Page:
Whether your writing assignment is super technical, or just slightly above the average person’s knowledge, check out this practical guide to learn how to simplify complex information.
Be thoughtful in your explanation of foreign concepts
Maybe your product or service is so revolutionary that nobody has seen anything like it — and therefore doesn’t have a mental model for how to proceed. Though, it’s more likely that this kind of storytelling is needed for the setup, normal use, or troubleshooting of a product or system.
In either case, here are some steps to help simplify complex technical information.
Step 1: Outline the process as simply as possible
This is probably the hardest part, but it’s totally doable. Try to erase all of your insider knowledge. Really step back and attempt to see your product, the process — whatever you’re tasked with explaining — as someone who is wholly unfamiliar.
Once you’ve gone through the process with a focus like a new user, outline the critical steps first. No formal outlining required here — you can just make a list. Frame each step as simply as possible. If you consider adding information that’s not necessary for the user to do — or know at this point — leave it out. In short, cut all unnecessary words.
Step 2: Omit jargon
While the topic may be technical in nature, that doesn’t mean you have to use scary sounding words and terminology only a tech insider would understand.
Simple language is the most usable.
When you’re choosing names, labels, and descriptions, use basic words. The same words you’d choose if you were speaking to a non-native speaker of your language or to a 3 year old. Really think about what educational level your word choice fits. Simple language is the most usable.
Listen to how average people describe the process, product, or feature and follow their lead. This can be in the UX Research process, or even informal interviews with people you know. Maybe even observations in public or out at stores. Think about how you’d explain something to your grandmother, parents, or aunts and uncles.
Step 3: Format copy for quick and easy reading
Users may already be feeling a little intimidated by the subject matter from the start, so don’t also overwhelm them with a sea of text. In addition to making your instructions as concise as possible, there are ways to setup and format the text that can help comprehension.
Craft an intro
A simple introduction will do. Five to seven words. Ten max. Set the stage for what needs to happen… simply. Let users know what’s coming in a general sense.
Write clear headers
If you have each step or topic on separate screens in your flow, then this would be the main header on the page. But, if you have more than one topic on a page (be careful here, it can make sense but will get overwhelming if you go too far or get too complex), then these can be equal headers or a header/subhead situation.
Keep paragraphs to 2–3 short sentences. And, keep sentences to around 10 words.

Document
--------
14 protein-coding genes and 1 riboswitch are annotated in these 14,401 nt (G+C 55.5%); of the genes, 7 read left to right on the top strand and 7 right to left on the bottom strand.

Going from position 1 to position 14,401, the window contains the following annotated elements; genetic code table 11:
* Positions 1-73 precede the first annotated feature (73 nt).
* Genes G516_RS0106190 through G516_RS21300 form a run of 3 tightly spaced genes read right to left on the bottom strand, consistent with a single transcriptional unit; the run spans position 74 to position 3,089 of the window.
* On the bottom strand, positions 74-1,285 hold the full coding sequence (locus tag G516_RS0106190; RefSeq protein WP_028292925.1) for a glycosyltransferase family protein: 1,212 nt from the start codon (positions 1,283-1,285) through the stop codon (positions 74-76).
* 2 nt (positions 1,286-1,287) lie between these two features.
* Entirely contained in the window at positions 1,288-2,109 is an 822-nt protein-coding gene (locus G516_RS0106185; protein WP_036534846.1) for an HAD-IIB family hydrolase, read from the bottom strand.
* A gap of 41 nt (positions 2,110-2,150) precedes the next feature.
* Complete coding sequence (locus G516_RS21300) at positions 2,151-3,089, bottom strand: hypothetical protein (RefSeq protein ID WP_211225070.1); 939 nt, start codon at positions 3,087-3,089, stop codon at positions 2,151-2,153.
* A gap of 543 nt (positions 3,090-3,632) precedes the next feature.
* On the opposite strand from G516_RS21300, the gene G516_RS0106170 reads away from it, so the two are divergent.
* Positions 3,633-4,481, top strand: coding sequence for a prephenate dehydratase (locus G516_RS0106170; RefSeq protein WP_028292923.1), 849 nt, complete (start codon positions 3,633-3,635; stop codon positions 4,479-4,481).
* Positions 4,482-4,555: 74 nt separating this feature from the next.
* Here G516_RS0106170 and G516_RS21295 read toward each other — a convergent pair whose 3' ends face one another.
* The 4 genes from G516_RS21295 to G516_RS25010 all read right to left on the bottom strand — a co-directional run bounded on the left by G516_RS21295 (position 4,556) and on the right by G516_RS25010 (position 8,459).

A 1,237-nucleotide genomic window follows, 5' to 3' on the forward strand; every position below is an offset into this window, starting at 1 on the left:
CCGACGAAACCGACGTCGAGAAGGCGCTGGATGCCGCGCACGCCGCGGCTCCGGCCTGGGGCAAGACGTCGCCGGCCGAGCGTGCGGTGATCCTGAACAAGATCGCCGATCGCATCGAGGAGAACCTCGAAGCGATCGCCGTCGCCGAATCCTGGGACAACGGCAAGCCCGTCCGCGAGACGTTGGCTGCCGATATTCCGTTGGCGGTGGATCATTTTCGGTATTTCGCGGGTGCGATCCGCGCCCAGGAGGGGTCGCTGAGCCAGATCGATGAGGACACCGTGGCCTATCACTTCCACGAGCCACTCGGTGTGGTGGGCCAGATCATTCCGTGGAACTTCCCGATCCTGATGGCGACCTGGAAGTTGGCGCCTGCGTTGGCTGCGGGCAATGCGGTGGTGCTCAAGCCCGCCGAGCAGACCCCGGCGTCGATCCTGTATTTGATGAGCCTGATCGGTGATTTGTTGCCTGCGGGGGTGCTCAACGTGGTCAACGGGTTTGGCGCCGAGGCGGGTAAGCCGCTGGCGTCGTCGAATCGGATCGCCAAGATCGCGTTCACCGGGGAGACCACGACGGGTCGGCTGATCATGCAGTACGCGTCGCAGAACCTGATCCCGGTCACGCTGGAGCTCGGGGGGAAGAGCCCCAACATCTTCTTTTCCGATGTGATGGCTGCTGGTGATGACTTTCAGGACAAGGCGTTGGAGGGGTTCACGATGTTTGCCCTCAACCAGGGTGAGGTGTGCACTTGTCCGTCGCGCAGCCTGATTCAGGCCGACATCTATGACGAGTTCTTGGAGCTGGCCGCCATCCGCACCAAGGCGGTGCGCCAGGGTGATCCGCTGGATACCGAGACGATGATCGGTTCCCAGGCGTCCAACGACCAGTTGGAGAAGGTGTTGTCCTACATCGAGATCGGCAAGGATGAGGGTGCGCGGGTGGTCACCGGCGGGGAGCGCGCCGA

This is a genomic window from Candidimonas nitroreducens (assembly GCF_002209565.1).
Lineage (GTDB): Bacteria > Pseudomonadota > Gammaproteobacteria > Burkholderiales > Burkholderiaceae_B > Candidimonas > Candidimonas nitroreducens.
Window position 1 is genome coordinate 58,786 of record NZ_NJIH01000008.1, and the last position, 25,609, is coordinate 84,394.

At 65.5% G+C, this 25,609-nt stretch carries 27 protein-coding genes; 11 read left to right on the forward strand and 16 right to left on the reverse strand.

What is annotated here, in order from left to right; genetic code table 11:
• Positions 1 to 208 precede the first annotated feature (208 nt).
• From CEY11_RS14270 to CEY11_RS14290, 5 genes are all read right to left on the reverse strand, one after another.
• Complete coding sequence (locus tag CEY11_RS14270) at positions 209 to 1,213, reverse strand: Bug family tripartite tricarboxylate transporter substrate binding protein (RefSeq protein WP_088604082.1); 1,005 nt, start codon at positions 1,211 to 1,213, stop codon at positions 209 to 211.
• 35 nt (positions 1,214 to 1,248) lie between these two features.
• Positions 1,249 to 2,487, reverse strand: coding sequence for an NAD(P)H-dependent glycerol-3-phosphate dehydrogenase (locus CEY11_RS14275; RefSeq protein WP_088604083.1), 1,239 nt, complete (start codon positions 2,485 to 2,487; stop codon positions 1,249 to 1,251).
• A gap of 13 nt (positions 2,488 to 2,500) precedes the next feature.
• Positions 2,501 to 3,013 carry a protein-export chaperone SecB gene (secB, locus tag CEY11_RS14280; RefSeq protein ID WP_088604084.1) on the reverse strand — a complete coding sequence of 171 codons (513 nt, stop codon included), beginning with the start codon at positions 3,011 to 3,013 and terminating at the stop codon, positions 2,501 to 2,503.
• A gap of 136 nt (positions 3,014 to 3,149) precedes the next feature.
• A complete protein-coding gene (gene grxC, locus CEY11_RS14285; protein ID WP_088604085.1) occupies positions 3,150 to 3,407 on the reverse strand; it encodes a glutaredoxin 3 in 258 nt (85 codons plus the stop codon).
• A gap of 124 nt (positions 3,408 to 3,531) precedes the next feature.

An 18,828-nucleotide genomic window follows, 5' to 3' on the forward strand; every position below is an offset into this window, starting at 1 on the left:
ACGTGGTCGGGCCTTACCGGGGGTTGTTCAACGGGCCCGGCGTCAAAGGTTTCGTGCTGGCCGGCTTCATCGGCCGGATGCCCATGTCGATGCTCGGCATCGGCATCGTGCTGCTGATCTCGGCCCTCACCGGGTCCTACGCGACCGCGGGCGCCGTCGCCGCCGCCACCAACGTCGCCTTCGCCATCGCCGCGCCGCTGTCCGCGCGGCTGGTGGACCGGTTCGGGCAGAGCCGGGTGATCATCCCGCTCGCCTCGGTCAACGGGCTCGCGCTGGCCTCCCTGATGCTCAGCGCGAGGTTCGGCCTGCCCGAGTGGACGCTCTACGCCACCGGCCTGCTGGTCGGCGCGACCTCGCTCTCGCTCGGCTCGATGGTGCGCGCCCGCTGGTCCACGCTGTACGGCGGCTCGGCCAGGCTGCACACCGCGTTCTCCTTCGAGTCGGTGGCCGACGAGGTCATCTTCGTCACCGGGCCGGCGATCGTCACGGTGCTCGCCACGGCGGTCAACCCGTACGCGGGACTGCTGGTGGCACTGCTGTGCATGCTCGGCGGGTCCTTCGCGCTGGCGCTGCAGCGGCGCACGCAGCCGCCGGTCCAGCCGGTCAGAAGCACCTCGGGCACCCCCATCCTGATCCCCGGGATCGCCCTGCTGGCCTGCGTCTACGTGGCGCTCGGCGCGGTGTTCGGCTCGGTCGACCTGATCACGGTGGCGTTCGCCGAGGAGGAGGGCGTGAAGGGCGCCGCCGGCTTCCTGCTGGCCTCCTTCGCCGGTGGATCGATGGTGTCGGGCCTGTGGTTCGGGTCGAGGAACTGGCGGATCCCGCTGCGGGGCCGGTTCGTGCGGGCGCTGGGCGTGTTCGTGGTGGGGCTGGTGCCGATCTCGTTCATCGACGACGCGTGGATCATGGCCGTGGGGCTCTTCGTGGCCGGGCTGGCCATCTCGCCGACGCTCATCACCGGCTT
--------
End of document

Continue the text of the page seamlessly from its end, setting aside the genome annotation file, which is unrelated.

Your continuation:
Either way, write these headers to be clear, concise, and to cover what needs to happen now. People read titles quickly to get an overall sense of the page or topic area. Give them what they want and expand in body copy below. (Don’t waste words or space repeating though!)
Chunk paragraph text
Break up your paragraphs (in a logical way) to keep from having a sea of text. Lots of words will overwhelm readers and they’re likely to either gloss over it all (leading to little comprehension) or they may bail out completely. Keep paragraphs to 2–3 short sentences. And, keep sentences to around 10 words.
Use strong verbs to inspire action
Icons, headers, chunked text, and a clear button label make Apple’s What’s New screen scannable.
It may be more helpful to say lead with strong verbs. Start your sentences with the strongest verb option available — one that’s also easily understood by users in the given context.
Use bulleted or numbered lists
Whether you need to break down steps or cleanly separate items in a long series, bulleted lists are your friend. Keep the items in the list to only about 3 or 4 so as not to overwhelm users. If you truly have more content than that, figure out if any bullets could be combined or eliminated. If not, see if your content actually makes sense in two separate bulleted lists.
Don’t forget button/link text
Past the header and bulleted lists, people also scan button text. Make yours a clear confirmation of what has been done or submitted on this part of the flow. In the event the button or text link is just to move people along, tell them so and let them know where they’re going next (i.e. — “Continue to setup”).
Step 4: Use visual aids
Sometimes words alone just won’t get the job done. Visuals can aid in storytelling and may be necessary to help explain a complex topic (in a show-and-tell sorta way).
Visuals can be all sorts of things, like:
People are unique in how they best consume information. Some are visual learners, some audio, and some can remember anything so long as they’ve read or written it. When subject matter is complex, provide a variety of ways for users to digest the information. As smart as technology is these days, we don’t have the luxury of knowing and catering content to each person’s preferred learning method.
Step 5: Test out your draft
This can be part of a well-defined UX research program or just informal “one-offs” with people similar to your targets. Do they get it? Were they able to complete the process? Where did they get tripped up? Did they have questions your content didn’t answer? Test your drafts with actual people to measure where, when, and if the words fall short.